"I made 19 new friends over the course of six months," said another.

But where was the reasonable doubt? They didn't pay attention to the fact that the accuser's mother was a suspected grifter, did they?

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While the jurors were fairly careful to shield their harshest judgments from the press, one Latino juror cited the accuser's mother's testimony. "And one other thing, too; I guess the mother, when she looked at me and snapped her fingers a few times and she says, 'You know how our culture is, and winks at me, I thought, 'No, that's not the way our culture is.'" The entire jury broke out into loud laughter at this.

Aha! It was just as we all suspected: Crazy Mommy saved Michael from the big house. After such an action-packed day, it was all over: Sneddon was crushed, the commentators seemed crestfallen over the lack of a conviction, and the fans were thrilled. But what about Jackson himself? Would he be celebrating soon, knee-deep in "Jesus juice" by nightfall?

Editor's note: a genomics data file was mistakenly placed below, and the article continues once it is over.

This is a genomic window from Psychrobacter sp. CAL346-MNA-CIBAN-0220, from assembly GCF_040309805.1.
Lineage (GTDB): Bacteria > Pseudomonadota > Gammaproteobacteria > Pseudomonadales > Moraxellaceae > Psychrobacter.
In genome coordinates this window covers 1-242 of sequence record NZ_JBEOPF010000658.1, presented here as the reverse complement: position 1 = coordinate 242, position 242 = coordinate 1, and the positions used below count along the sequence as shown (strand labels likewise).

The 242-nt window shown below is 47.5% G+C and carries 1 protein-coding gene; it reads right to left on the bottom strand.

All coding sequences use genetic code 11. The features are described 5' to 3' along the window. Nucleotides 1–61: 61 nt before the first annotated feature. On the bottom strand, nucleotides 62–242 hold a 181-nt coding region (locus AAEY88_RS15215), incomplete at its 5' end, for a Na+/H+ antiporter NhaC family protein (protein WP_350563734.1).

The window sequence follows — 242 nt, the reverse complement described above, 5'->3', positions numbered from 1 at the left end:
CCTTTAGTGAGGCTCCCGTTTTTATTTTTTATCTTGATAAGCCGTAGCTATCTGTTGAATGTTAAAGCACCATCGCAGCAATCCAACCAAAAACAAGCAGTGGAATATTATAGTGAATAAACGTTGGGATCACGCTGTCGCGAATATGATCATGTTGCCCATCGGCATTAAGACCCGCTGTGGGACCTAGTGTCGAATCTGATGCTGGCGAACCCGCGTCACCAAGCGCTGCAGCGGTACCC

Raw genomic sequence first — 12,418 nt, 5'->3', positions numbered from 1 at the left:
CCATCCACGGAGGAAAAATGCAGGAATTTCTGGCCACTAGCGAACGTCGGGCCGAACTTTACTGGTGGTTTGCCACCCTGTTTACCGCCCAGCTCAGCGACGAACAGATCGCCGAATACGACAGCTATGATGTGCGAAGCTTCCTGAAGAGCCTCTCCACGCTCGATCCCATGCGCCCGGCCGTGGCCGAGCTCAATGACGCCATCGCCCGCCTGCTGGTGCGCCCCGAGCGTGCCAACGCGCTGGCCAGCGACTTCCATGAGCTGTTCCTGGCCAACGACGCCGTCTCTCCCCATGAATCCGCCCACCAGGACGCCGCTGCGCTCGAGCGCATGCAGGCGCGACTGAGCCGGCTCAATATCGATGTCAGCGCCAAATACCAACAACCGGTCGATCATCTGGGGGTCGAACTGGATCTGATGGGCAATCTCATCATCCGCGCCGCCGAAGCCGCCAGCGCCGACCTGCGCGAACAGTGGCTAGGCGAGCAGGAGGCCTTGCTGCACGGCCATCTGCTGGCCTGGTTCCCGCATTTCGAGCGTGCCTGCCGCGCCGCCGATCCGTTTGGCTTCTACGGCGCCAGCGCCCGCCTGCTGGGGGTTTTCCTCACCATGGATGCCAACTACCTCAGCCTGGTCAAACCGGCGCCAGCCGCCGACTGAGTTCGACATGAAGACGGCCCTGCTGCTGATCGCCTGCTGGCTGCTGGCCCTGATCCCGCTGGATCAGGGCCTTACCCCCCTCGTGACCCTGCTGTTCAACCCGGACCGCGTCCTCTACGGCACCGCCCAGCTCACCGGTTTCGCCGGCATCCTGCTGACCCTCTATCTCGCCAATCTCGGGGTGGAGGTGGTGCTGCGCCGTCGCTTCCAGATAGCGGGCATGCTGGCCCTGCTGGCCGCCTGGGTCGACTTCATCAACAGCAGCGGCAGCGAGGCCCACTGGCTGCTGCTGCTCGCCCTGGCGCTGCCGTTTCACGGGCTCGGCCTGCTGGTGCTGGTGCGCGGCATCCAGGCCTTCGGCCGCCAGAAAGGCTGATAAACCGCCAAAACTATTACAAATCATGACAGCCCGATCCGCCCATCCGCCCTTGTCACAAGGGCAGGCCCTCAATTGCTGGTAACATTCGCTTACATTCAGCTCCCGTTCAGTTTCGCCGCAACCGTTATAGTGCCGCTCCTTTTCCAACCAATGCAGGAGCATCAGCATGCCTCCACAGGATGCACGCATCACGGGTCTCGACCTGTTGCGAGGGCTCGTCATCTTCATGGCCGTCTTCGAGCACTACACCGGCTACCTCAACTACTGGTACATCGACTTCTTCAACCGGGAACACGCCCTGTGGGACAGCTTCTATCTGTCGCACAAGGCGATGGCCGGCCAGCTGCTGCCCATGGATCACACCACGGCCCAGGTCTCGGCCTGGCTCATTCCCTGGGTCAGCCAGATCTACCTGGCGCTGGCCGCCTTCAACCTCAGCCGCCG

Wolf Blitzer had Rev. Jesse Jackson on the phone with his usual words of support. "It was a painful process," he said, adding that Jackson had been tried and convicted in many a newsroom. "The healing process must begin."

But when, exactly, will it begin? And is there any way we can get a live feed when it does?

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Heather Havrilesky

Heather Havrilesky is a regular contributor to the New York Times Magazine, The Awl and Bookforum, and is the author of the memoir "Disaster Preparedness." You can also follow her on Twitter at @hhavrilesky.